"Yes," Nielsen admits, and it seems a point scored for Central.
Cho then tries to establish Washington's bias. It's a tactic that nearly all teams try. Dozens of times in earlier trials, Washington had been asked if, as Sullivan's friend, she doesn't feel compelled to help Sullivan avoid trouble. And dozens of times earlier, students portraying Washington had tried to find a way to answer more than simply "yes."
It's Cho's final question, and he puts it to Nielsen: "You don't want to see Cody get in trouble, do you?" he asks.
Without hesitation, Nielsen smiles and in her best Marisa Tomei responds, "Especially for something he didn't do."
Score one for Deer Valley.
Lance Broberg closes for Deer Valley, Cho for Central. Afterward, Judge Skiff tells the room it's the best performance he's seen all day, and he singles out Broberg and Cho for praise.
Asked for a verdict, Skiff says that the contest materials seem to have a built-in advantage for the defense. "I think the assault probably happened, but I don't think the prosecution proved it beyond a reasonable doubt," he explains. Skiff doubts that any prosecutorial team had won all day, but Deer Valley's team corrects him. In its third round before Judge Berg, Deer Valley had won conviction of Sullivan. Skiff says that he's surprised.
After the students file out, Skiff privately admits that he gave Deer Valley the nod on his ballot. The teams now wait an agonizing few minutes as the mock-trial organizers calculate which four teams remain in the competition. Kathy Hedges and Diana Krauss learn their fates as they ride an elevator with a contest organizer.
Both teams have made the cut. However, the match-ups and courtroom assignments tell them something else: Central will go against Mountain Ridge High School for third place, and Deer Valley will compete with Xavier College Preparatory for the state championship.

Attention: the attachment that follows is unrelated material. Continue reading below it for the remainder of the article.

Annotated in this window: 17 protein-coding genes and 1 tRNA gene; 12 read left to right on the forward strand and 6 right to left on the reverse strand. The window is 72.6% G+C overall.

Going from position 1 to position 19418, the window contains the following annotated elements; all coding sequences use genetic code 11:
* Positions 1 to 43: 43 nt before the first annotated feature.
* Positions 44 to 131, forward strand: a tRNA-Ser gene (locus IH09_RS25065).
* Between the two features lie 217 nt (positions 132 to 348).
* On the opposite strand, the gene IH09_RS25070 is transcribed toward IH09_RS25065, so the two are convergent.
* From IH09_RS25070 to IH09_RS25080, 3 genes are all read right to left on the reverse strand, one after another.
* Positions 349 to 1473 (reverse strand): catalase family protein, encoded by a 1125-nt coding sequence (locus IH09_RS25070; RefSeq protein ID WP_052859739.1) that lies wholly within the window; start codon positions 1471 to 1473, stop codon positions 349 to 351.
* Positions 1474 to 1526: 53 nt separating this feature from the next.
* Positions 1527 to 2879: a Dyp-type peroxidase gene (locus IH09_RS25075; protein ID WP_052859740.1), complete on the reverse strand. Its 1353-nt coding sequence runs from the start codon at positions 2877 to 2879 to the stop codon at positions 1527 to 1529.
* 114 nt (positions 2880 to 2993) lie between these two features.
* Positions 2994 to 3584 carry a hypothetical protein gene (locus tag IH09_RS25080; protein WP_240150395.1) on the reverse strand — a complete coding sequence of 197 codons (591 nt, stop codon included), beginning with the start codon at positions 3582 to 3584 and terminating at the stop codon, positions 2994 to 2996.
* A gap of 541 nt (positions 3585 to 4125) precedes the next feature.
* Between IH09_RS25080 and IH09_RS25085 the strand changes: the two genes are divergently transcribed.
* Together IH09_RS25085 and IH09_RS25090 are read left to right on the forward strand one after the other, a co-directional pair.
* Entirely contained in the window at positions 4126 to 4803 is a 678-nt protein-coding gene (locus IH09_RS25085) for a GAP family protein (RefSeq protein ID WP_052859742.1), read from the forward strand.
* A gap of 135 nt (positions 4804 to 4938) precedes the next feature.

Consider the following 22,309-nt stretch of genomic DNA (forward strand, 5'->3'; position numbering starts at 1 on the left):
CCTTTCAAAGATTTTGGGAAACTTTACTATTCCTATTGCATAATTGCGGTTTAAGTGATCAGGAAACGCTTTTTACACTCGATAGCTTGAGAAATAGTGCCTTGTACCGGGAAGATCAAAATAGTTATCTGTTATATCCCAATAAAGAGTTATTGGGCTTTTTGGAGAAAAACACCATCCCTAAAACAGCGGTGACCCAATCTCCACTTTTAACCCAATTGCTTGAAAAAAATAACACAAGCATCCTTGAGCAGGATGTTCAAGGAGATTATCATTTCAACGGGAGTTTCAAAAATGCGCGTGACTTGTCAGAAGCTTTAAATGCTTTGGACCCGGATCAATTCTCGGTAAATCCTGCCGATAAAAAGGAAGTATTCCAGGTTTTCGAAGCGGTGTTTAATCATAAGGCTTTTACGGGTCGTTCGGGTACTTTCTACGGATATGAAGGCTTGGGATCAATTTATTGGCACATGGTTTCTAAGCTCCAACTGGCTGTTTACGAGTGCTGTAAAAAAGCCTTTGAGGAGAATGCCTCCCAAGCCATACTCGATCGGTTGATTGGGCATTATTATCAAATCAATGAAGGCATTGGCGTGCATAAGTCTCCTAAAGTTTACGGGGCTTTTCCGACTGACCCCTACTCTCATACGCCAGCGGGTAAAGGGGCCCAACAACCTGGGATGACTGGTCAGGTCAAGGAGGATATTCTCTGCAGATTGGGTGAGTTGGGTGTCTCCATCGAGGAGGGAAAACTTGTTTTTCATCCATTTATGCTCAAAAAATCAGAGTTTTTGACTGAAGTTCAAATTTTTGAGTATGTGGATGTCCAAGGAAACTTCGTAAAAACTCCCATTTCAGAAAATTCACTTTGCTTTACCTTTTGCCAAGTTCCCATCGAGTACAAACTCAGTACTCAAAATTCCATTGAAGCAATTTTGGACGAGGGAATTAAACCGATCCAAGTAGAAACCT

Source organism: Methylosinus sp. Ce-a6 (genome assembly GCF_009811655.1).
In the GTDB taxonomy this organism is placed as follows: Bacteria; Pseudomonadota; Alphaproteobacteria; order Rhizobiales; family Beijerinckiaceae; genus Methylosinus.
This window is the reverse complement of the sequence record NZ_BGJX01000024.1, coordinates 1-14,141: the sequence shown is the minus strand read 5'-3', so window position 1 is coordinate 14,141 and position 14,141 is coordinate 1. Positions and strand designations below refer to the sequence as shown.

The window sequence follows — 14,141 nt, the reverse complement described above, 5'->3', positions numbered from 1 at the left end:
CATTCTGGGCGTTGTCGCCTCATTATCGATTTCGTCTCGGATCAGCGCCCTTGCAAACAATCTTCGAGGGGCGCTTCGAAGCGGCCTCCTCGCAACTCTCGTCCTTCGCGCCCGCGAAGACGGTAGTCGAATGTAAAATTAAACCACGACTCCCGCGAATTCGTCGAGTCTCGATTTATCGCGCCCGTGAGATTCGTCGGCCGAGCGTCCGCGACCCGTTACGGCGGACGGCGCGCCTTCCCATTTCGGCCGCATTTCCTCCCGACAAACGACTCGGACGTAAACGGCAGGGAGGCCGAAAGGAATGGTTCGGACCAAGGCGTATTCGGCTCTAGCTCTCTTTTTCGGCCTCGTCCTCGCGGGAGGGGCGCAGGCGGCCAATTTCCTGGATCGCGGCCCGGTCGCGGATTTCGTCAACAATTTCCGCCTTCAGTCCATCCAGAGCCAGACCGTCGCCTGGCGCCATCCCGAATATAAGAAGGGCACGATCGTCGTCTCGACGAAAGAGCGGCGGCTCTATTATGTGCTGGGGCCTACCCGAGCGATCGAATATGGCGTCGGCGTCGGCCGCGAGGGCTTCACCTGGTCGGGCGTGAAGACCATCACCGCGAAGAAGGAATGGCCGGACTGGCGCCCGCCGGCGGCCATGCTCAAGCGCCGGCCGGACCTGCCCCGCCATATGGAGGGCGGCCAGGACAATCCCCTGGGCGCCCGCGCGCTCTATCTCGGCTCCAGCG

Krauss smiles and Hedges elates. Krauss will admit later that the Central players were so exhausted after taking on Deer Valley some of them had hoped they hadn't made the finals at all. Having to do the trial one more time for second runner-up just seems like punishment.
Deer Valley, meanwhile, is one step away from going to the national competition for the fourth straight year.
The six girls of Xavier are squeezed into power suits with short skirts and dark hose, and they're putting Ally McBeal to shame.
They're sitting in a much larger, very crowded courtroom, awaiting the start of trial. Presiding is the Honorable Michael Ryan, a dour appellate court judge. Two other judges sit in the jury box, reflecting the gravity of this hearing.
A coin flip gives Xavier the task of prosecuting Cody Sullivan, Deer Valley the job of defending him. Again the parade of witnesses begins, and Angie Wood must once more describe the humiliation she feels.
It soon becomes obvious that both teams inhabit a rarefied level of mock-trial aptitude. Neither side is relying on rote testimony but can bob and weave with objections--both sides are lawyering in the truest sense.
Kathy Hedges can't take it. She repeatedly leaves the courtroom and comes back, a nervous wreck.